It’s playable with children under the suggested age of x, but there were a few more adult themed options that were ignored.

    Since the cat images are on the small side (think a child’s sticker from the greeting card section), this wouldn’t be as scaleable for larger groups as some other drawing games.

    To accommodate someone with less use of their hands, I suggest taking a photo with a smartphone or tablet of the cat image on the dry erase portion and then drawing on the photo. I don’t think they have this as an app, but it could be a lot of fun. The next best thing (minus cats but hosted by a hilarious personality) is Jackbox’s Drawful.

    Mechanics ⭐️⭐️⭐️⭐️⭐️

    The Cat Game works very well and is a format that is easy to pick up or familiar for many game players – the artist draws an image and everyone else tries to guess the subject before the timer runs out.

    It also can accommodate large groups well using teams.

    This was “choir”.

    Engagement ⭐️⭐️⭐️⭐️⭐️

    Since no one is kicked out, and everyone is clambering to have the correct guess, this game is engaging. The cat pictures add a unique, adorably hilarious element to this game.

    After we played it was suggested to make it more difficult that the next round through we might remove a cat image from the pool once used. We didn’t try this, but it could be a lot of fun.

    This was “Rapunzel”.

    In Conclusion: This is a fresh take on the old drawing guessing idea. The use of cats eliminates the stick figures of my fellow gamers whose art is also lacking and adds comical moments to the game. With topics supervised, the age can be adjusted.

    I don’t always enjoy drawing games. Drawing is not my forte. This game was a blast, though.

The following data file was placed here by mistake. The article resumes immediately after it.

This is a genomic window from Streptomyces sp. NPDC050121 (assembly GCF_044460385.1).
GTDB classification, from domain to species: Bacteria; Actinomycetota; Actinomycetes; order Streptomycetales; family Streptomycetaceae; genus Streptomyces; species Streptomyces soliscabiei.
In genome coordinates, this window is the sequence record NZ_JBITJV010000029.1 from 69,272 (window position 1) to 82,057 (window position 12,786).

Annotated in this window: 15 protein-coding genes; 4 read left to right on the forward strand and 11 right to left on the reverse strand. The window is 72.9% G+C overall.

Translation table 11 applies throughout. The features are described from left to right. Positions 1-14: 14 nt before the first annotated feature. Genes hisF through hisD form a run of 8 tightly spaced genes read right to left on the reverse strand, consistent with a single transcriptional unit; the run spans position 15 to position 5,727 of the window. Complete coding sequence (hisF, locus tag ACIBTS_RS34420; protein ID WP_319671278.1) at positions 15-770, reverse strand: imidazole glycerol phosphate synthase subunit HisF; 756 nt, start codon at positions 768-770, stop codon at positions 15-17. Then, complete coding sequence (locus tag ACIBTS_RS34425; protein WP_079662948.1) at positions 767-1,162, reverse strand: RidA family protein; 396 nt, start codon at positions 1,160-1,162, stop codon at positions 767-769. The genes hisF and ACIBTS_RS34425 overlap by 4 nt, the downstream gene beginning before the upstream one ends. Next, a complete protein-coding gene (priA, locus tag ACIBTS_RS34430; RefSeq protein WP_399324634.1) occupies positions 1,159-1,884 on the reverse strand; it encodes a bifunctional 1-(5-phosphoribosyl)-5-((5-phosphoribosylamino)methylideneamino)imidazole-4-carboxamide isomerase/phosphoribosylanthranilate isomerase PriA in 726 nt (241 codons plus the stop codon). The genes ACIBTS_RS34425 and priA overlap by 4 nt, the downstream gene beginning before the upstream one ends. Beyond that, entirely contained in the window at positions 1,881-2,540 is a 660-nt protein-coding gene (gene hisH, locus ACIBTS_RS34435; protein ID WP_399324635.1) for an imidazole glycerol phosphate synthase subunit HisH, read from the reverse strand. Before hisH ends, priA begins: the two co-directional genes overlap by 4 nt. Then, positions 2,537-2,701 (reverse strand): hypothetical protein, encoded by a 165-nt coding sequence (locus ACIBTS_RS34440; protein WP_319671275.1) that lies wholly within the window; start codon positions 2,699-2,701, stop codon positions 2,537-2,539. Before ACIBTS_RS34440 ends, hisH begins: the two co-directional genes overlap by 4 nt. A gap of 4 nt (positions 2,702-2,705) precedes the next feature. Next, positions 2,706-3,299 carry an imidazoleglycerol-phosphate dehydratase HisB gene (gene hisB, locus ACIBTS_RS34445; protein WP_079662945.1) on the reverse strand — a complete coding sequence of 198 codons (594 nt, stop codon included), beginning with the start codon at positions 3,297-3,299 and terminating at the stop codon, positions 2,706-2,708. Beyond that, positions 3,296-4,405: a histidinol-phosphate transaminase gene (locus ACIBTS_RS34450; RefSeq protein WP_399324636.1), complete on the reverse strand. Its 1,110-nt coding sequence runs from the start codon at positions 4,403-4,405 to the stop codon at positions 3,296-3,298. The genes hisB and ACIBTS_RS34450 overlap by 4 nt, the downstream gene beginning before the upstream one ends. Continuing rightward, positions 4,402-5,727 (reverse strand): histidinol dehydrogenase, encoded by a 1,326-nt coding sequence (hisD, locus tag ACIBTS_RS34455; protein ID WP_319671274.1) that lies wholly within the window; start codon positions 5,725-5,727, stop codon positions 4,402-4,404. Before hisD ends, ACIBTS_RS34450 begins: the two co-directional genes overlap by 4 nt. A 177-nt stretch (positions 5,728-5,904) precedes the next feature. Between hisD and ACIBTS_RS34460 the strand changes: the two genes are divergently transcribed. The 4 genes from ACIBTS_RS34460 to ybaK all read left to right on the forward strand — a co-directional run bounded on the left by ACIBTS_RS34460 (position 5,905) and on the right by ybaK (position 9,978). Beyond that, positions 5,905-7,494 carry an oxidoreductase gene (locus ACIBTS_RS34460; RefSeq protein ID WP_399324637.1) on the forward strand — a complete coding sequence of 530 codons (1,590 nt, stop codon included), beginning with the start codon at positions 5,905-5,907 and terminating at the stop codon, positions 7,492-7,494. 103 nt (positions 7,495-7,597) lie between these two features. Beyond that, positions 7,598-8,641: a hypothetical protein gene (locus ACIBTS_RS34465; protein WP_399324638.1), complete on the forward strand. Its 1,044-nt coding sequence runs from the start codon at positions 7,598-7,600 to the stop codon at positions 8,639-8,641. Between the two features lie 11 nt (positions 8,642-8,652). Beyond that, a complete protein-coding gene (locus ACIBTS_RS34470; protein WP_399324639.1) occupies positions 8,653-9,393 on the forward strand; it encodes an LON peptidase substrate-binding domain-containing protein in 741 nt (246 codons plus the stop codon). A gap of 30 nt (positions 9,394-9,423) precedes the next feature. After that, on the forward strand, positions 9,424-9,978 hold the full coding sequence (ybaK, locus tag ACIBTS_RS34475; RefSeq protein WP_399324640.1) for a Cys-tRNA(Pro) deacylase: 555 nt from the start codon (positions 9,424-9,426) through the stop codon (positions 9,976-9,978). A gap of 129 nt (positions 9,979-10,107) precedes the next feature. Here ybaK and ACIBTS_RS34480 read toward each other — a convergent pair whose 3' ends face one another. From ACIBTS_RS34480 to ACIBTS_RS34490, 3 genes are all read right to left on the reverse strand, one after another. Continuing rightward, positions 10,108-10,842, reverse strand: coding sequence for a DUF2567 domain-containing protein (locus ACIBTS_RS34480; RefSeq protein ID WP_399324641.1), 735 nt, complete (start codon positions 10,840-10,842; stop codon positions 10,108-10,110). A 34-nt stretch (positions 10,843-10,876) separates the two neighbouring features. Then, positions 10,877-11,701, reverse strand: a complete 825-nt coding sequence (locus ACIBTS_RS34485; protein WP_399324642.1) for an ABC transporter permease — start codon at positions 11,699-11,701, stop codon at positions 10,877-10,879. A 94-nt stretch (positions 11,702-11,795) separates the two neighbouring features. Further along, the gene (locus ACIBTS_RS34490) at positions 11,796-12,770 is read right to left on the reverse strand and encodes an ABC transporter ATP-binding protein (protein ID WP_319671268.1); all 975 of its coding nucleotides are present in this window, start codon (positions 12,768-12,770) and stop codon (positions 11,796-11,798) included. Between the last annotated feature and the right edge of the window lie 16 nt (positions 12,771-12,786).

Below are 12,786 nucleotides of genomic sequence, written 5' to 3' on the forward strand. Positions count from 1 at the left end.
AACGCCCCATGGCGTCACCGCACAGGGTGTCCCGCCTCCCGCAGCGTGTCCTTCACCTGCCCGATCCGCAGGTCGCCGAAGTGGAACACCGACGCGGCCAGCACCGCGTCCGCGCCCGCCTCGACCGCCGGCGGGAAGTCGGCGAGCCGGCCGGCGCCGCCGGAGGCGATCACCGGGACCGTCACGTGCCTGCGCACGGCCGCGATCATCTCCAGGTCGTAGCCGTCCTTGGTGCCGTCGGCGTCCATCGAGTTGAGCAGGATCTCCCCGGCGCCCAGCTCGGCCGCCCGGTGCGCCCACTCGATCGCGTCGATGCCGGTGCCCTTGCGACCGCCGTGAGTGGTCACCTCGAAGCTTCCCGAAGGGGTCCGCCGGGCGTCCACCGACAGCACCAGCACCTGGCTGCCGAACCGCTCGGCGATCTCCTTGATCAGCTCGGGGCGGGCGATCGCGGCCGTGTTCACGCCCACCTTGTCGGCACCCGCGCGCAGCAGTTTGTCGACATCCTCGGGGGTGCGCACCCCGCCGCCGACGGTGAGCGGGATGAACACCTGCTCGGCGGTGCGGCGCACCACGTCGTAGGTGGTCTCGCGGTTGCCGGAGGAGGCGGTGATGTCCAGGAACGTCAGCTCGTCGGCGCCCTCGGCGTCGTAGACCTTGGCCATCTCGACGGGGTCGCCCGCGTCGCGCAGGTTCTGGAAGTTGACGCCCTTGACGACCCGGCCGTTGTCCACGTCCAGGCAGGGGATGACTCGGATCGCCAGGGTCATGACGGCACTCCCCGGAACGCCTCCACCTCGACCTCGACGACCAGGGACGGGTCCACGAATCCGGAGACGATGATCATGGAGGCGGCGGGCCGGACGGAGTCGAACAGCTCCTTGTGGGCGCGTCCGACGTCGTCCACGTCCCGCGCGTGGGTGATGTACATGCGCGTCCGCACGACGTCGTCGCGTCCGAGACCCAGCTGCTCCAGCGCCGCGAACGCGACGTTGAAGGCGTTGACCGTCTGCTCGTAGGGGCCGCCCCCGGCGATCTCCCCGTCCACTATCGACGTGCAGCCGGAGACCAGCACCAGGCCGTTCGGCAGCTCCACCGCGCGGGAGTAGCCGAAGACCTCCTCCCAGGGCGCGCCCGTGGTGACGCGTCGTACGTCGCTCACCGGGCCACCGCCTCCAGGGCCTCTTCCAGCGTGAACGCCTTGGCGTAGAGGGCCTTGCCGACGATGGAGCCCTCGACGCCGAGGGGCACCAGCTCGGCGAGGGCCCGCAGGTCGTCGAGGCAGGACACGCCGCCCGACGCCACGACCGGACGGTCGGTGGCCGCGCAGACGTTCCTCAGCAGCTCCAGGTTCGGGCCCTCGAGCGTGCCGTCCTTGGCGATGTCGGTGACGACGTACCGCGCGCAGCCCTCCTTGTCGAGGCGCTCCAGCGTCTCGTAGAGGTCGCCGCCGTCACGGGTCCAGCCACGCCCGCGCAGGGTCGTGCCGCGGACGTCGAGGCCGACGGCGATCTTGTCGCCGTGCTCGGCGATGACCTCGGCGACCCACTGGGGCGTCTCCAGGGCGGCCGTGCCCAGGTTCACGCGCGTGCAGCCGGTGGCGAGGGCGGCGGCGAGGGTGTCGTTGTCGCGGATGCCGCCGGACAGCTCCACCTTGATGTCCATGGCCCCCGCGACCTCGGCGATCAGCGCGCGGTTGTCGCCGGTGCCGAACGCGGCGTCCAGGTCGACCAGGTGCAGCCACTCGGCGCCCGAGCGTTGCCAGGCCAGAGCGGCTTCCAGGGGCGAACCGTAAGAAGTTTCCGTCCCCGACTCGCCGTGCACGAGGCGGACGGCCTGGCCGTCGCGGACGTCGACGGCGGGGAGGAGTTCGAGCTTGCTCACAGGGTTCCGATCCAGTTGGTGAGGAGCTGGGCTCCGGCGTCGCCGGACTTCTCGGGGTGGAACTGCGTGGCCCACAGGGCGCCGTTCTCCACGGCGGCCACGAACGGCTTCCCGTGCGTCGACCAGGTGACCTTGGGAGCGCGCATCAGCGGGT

The Cat Game is available on Amazon. This post is #NotSponsored.

    Click here to see it played by TTPM.

    4 Things to Love About “The House with a Clock in its Walls”

    Norman Rockwell meets Harry Potter with a Touch of Campy Horror Tropes

    A few weeks ago we saw “A House with a Clock in its Walls” – an adaption of the 1973 MG chapter-book. The movie stars Cate Blanchett and Jack Black.

    Movie Image source: Wikipedia Movie Image source: Wikipedia

    It was adorable, though … I think it would have given me nightmares as a child. Night terrors run in my family and to this day, I quite easily have them – though I try to limit the fuel for them right before I go to sleep. (See the P.S. if you have nightmares!)

    1 – Nostalgic Setting

    The setting in the late 50s (maybe early 60s) makes me wonder if this was what my dad’s childhood was like. Plaid shirts, parted hair, black and white movies, fantastic cars, and quaint architecture scream mid 20th century. It feels like Norman Rockwell meets Harry Potter with a touch of campy horror tropes, though the book was written long before Harry Potter.